Working with Console Applications

Console applications are programs that operate from the command line, and like other applications you create with Microsoft Visual Basic .NET, they have full access to the .NET class library and to features such as inheritance, constructors, overloading, and initializers. They can also access other .NET applications. Console applications are lightweight and fast because they don’t require a graphical user interface.

Application #53 Working with Console Applications

This sample application shows you how to create and use a console application. The application uses Microsoft SQL Server to read the Northwind database Products table into a dataset. When the application is run, it can accept a command-line argument or input from the user, which is either a Product ID or QUIT.

If a valid Product ID (integer format) is entered, its associated product information is displayed. If an invalid Product ID is entered, an exception message is displayed. You can continue to input Product IDs as long as you care to. When you type QUIT and press Enter, the application ends.

Building Upon…

Application #1: Use Arrays

Application #3: String Manipulation

Application #12: Use a DataSet and DataView

New Concepts

Microsoft Visual Basic .NET makes it easy to create and use console applications. Here’s how.

Creating a Console Application

To create a console application in Microsoft Visual Studio .NET, simply select the Console Application template when you’re creating a new project. Of course, as with any other .NET application, you could build it entirely in Notepad. Building it in Notepad, though, you’d need to do quite a bit more work, such as adding references yourself, compiling from the command line, and so on.

When you create the application in Visual Studio .NET, you’ll get just two files, AssemblyInfo.vb and Module1.vb. In Module1.vb, you’ll find a Sub procedure named Main. This is the entry point for your application. You can add other procedures as needed and call them from Main.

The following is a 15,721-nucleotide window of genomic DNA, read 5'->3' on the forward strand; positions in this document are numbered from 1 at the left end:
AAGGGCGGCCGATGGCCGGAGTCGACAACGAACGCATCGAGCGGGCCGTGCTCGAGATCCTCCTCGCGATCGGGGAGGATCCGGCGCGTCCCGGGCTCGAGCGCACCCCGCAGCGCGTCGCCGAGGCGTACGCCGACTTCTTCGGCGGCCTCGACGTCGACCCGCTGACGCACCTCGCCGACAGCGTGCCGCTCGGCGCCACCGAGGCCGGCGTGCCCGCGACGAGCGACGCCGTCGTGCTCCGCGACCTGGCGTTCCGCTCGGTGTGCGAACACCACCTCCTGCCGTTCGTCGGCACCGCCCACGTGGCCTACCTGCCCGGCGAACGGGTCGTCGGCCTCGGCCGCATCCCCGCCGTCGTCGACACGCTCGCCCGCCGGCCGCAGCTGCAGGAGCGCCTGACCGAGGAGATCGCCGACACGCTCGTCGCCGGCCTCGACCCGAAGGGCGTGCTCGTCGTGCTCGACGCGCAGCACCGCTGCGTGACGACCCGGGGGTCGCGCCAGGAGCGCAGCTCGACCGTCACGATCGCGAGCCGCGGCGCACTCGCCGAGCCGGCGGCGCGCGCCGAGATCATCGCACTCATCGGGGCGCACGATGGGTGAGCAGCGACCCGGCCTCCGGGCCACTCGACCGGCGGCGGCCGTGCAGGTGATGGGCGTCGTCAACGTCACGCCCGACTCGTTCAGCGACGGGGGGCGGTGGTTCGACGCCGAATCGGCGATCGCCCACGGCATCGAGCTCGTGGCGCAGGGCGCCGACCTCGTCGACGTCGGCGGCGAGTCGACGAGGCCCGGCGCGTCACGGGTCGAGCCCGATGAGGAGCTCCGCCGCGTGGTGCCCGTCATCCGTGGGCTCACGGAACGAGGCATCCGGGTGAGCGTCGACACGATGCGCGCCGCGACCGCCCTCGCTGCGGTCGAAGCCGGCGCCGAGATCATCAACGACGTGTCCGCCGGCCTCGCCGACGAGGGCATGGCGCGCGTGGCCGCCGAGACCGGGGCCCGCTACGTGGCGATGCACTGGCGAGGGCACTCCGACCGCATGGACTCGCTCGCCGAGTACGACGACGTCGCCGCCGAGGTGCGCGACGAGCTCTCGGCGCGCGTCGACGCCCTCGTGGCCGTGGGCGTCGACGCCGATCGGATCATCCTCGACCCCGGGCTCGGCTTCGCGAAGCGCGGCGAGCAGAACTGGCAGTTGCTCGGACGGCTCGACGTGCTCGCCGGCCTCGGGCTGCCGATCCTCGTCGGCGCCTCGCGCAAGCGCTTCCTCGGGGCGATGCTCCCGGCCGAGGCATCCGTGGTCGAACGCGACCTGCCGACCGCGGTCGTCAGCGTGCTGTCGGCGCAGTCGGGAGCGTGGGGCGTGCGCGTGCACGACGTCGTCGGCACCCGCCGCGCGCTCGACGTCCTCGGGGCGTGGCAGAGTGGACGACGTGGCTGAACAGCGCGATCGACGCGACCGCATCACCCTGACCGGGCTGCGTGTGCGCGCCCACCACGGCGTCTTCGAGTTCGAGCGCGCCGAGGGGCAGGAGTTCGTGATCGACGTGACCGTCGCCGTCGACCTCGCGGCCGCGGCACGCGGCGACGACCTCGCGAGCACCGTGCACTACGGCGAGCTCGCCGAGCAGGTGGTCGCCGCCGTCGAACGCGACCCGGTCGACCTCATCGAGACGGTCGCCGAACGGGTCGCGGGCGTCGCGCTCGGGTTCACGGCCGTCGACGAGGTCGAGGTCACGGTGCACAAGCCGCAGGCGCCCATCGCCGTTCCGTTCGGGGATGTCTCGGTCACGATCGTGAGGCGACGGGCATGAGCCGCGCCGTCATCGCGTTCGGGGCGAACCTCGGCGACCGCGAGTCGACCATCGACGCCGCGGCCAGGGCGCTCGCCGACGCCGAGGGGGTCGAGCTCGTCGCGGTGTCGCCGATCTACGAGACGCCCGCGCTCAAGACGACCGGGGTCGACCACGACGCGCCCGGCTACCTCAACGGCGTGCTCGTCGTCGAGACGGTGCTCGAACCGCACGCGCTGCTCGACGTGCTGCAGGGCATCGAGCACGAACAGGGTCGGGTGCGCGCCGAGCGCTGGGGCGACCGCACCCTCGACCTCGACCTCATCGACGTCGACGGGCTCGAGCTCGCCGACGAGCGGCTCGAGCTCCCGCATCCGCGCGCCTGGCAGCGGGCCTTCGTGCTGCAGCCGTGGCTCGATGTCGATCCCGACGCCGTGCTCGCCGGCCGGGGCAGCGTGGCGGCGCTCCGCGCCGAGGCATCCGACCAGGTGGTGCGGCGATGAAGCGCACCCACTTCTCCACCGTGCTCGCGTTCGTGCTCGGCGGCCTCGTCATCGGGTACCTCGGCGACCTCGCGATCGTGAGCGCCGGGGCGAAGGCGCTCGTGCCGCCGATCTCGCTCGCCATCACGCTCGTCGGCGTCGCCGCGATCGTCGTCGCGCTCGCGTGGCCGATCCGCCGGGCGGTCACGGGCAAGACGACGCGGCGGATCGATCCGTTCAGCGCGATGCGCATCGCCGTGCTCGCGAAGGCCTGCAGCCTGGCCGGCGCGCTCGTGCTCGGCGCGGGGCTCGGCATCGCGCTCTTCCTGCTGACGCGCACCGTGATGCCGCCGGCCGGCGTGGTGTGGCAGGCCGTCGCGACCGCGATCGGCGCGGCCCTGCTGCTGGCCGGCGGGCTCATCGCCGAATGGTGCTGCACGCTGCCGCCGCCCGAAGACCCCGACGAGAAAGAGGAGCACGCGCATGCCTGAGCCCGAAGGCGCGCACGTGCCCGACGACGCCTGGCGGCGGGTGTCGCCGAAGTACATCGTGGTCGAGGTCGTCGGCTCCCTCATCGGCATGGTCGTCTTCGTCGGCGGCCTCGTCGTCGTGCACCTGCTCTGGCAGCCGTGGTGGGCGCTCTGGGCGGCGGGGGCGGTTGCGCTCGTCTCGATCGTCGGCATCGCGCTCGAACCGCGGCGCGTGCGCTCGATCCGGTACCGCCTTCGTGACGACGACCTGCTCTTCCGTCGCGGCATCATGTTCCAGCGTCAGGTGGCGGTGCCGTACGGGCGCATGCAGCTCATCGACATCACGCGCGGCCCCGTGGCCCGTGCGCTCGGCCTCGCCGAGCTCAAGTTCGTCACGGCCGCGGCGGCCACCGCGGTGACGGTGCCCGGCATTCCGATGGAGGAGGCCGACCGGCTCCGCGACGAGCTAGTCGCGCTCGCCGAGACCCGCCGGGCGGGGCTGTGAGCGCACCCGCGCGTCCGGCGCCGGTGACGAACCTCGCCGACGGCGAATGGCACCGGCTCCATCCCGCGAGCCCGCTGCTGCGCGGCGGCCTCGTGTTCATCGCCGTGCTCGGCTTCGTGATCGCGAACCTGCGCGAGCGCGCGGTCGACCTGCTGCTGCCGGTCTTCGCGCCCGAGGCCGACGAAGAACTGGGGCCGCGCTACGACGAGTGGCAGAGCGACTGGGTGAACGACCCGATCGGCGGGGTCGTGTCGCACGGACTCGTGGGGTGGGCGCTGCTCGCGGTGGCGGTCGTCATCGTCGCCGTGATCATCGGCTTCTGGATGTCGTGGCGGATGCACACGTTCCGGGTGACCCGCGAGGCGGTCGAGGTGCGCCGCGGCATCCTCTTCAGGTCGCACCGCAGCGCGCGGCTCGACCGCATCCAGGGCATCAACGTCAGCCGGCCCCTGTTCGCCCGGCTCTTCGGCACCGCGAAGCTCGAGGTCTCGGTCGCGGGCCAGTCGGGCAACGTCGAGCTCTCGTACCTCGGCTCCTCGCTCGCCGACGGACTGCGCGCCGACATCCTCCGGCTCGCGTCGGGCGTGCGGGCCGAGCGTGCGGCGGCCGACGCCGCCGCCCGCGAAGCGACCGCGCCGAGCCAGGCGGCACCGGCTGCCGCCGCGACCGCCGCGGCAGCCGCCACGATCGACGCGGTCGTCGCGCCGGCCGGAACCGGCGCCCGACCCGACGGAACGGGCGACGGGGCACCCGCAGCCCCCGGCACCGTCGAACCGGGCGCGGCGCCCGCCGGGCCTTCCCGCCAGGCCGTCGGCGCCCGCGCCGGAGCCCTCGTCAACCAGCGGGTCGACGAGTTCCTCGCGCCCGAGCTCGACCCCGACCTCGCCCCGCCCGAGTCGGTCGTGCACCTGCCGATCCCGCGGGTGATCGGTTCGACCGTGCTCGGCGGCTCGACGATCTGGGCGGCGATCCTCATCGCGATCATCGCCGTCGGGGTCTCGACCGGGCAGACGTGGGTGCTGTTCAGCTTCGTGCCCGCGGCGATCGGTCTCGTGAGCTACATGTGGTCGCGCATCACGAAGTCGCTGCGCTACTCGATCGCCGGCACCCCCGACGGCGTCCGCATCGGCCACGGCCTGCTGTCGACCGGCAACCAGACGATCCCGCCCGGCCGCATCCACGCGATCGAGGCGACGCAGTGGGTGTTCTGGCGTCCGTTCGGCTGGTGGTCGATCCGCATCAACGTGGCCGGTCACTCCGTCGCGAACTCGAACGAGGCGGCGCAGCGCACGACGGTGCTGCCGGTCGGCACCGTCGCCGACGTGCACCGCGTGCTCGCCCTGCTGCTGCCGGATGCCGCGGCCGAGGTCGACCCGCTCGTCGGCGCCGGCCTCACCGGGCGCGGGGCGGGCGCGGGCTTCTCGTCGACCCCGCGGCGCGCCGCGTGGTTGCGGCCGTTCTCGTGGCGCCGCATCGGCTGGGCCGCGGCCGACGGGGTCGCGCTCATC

Reading to and Writing from the Console

Four methods of the Console class help you get data from the user and write to the console window: Read, ReadLine, Write, and WriteLine. Here’s what they do:

  • ReadReads the next character from the input stream, which is usually the command line, but can be redirected
  • ReadLineReads the next line of characters from the standard input stream
  • WriteWrites data to the standard output stream
  • WriteLineWrites data to the standard output stream, followed by a line terminator

Uses for Console Applications

Console applications are useful in situations such as:

  • Reading application or server log files
  • Dumping collected data into a SQL Server or other database using INSERT and UPDATE commands
  • Directly accessing .NET components

Console applications can conveniently be called from logon scripts or batch processes, and they can interact with both input and output files.

Code Walkthrough

The starting point for the console application is the Sub Main procedure, from which all other procedures can be called.

Handling Command-Line Arguments

In a console application Sub Main procedure, we can handle any command-line parameters the user entered. In the following code, we’re allowing for one or more command-line arguments in an array named args. (The name is our choice.) If the args array has any elements, we’ll use the first one (index zero) to find a matching product. Otherwise, we’ll get input from the user at the command line. First, though, we’ll connect to the database and populate a DataSet with data from the Products table.